Purchased at auction in Western TN. Still works. By winding
Thank you for sending in this most unusual wall clock to mearto.com for an appraisal. I know it has been delayed because it was originally assigned to another appraiser, but as I promised last night I have gotten this done for you this morning. It turned out to be a very interesting piece of horology.
Victorian, walnut, brass and glass, single steel spring, eight day timepiece movement made by the E.N. Welch Clock Company (Bristol, Ct.), parlor wall clock, “Roman Gothic” model, designed by H.J. Davies of Bristol, Ct., clock made and sold made by the Ansonia Brass & Copper Company (in business 1869-1877 and spun off into the Ansonia Clock Company), Bristol, Connecticut, circa 1874.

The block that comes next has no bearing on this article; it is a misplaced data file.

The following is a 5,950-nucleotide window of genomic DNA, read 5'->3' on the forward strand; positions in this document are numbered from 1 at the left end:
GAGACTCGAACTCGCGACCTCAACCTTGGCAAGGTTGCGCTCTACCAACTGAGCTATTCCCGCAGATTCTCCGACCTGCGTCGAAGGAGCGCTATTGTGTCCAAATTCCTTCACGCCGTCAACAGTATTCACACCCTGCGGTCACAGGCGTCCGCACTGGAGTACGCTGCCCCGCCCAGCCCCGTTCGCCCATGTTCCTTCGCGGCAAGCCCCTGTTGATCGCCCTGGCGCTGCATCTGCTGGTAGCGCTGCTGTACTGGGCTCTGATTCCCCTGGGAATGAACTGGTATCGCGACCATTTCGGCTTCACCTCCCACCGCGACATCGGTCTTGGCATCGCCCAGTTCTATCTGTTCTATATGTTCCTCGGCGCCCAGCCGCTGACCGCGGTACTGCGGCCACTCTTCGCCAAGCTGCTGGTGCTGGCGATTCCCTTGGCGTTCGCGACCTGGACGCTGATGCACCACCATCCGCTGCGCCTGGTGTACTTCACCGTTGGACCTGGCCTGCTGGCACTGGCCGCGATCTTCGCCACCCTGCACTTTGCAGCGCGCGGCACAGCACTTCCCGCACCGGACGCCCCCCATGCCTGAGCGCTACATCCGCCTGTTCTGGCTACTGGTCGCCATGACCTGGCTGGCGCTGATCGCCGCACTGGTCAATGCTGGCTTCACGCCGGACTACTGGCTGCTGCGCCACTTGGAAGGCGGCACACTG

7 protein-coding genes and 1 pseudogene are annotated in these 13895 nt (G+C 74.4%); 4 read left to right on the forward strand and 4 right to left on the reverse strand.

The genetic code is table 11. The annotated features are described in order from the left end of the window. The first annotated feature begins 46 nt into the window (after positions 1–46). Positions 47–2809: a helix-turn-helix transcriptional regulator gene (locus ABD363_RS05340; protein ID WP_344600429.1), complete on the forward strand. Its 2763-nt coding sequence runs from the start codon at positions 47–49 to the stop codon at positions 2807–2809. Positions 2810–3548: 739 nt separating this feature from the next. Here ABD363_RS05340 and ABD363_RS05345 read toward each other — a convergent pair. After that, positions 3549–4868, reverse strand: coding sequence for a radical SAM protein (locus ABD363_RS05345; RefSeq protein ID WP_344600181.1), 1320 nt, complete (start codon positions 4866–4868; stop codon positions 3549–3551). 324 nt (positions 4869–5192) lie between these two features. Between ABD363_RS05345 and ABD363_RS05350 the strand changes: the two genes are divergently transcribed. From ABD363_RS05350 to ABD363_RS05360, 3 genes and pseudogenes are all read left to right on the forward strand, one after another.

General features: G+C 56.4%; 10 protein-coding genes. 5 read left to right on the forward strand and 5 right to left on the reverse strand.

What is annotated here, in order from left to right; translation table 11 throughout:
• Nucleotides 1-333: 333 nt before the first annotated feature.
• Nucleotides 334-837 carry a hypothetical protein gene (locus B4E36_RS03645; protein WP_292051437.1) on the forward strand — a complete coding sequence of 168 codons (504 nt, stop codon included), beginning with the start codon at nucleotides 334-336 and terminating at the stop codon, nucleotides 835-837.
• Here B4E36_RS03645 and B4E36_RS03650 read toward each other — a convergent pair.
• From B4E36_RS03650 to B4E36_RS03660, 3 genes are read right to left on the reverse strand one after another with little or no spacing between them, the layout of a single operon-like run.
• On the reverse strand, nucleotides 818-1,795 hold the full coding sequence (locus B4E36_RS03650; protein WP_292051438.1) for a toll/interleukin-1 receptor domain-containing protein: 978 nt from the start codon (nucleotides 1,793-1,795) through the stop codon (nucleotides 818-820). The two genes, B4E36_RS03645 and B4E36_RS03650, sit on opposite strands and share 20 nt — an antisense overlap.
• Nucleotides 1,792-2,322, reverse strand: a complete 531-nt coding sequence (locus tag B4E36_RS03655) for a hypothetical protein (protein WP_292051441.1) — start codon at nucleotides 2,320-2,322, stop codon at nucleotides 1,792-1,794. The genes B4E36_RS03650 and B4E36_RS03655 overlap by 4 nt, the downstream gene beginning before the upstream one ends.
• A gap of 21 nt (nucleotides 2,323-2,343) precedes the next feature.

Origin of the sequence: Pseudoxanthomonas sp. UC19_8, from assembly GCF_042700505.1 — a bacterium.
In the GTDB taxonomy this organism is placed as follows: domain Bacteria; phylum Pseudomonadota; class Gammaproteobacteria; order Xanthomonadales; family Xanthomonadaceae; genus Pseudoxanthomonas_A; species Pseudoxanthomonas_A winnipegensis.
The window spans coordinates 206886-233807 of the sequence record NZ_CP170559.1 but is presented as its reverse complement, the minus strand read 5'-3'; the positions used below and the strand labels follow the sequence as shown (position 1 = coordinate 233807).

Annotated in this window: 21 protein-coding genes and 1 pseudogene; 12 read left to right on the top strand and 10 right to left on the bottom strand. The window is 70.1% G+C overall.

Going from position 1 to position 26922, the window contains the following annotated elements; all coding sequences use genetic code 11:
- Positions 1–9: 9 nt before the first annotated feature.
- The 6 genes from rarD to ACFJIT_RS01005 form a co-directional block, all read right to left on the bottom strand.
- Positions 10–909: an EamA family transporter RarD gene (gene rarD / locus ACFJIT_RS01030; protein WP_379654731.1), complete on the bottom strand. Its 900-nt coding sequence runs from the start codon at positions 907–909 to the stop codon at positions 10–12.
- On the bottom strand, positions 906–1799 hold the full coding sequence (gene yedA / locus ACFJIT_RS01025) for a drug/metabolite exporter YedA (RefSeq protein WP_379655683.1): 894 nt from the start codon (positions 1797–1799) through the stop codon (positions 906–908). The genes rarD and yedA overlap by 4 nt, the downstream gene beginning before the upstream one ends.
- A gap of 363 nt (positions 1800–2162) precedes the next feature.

Case – 30” in height, this is a shaped walnut hanging parlor clock, the rarely seen ‘Roman Gothic’ model, designed by H.J. Davies (see History). During the 1870s several unusual walnut parlor clocks were designed and manufactured. This example has a stepped and shaped overhanging walnut pediment with the arch divided into three section, the central smaller part is surmounted by a fine urn and spire finial and encloses (in the tympanum of the case) a carved Grecian goddess head. The arched pediment descends on either side of the case to the level of the three and nine on the dial where it changes to a free standing (free hanging) sectioned pillar, one to either side. These are heavily ringed and have sections with urn shaped patterns sandwiched between two canister-like or tubular wooden sections above and below, while terminating adjacent to the lower case as fine ‘urn and spire’ teardrop (upside down) finials. The mains section of the case, flanked by these separate pillars, is ovoid in shape with a glazed clear glass dial door. The oval glass overlies the dial at the top and has a gridiron pendulum rod with faux mercury tube as the bob. The base pedestal of this case is formed by two ogival (S-shaped) applied scrolls to the sides of the pedestal, each side with two volutes, and each volute having an applied carved walnut rosette. A teardrop finial in the urn and spire form sits at the base of the pedestal. Overall, a very well designed example which has excellent symmetry, form and proportion and is very Victorian in feel. The backboard, not shown, should be pine with a metal hanger at the top.